Audience members Lula and Louis Allen agreed with Blackmon. The longtime Memphians, who marched with King and were in Memphis the day he was murdered, came to hear solutions for bringing multiracial people of faith together to meaningfully address the city’s entrenched problems, such as poverty, policing and racial division.
Although King’s death was a shock, and the city was in chaos after, Lula said the movement was able to build on his legacy. Now, the main issue is economic inequality.
“We have civil rights, but all races need economic equality,” Lula said “They talk about jobs, but where are they? They only have low-paying ones.”
Louis called the job market “another form of racism.” People who already have money can afford training or education to get jobs, especially those with enough pay and benefits. If a person has little to no money, he suggested, they’re just out of luck.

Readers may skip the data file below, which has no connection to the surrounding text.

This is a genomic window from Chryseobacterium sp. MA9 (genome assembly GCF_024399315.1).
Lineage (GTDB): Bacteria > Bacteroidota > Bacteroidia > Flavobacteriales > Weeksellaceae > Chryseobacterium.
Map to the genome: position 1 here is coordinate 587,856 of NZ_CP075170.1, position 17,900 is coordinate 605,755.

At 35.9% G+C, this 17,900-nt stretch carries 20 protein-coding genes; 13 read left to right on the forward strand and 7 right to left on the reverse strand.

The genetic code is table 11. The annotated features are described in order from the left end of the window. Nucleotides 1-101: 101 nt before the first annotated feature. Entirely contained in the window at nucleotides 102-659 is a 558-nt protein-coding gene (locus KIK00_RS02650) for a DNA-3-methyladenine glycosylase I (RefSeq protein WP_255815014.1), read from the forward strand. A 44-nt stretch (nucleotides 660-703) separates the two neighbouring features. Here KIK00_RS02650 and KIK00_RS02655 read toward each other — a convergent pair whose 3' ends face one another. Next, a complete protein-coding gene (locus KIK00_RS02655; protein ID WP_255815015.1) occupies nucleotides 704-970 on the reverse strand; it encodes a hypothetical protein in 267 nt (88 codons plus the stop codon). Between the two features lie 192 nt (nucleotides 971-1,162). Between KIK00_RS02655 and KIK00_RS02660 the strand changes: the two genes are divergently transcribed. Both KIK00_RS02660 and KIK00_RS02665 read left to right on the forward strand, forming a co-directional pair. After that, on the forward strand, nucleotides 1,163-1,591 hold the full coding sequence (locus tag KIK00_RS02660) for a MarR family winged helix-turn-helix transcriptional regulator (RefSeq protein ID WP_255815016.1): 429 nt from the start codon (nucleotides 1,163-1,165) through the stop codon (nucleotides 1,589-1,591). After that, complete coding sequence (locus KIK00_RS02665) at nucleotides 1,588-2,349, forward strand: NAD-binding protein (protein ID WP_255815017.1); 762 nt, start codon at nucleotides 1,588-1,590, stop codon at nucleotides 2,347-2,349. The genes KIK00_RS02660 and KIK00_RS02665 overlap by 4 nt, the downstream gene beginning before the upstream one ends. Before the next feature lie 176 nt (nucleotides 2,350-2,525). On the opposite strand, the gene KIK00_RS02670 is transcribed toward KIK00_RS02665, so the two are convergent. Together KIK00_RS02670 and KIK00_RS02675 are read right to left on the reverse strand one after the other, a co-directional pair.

“They use rules and regulations so that you cannot get a foundation to work. All you have is people way at the top and all of us at the bottom. Trickle down doesn’t work,” Louis said.
While preparing for her keynote, Blackmon told the audience she repeatedly played King’s “Mountaintop” speech, his last one, given at Mason Temple Church of God In Christ on April 3, 1968. She noted folks revel in feeling good about King’s inspirational words, which is “the revisionist history of Dr. King.”
Blackmon continued: “We are content to celebrate oration but absent ourselves from the work. And the work of economic justice includes “resources — not as charity but as investment — and resources for all the free labor,” that built the United States.
Blackmon, who also heads up the social justice ministry for the United Church of Christ, knows a thing or two about Memphis, including the fight for a living wage and meeting with ’68 city sanitation workers. She came to Memphis Feb. 12 and marched with Fight for $15 organizers, too.
“We cannot be placated by more minimum wage jobs, while corporations are receiving millions in tax breaks,” Blackmon said.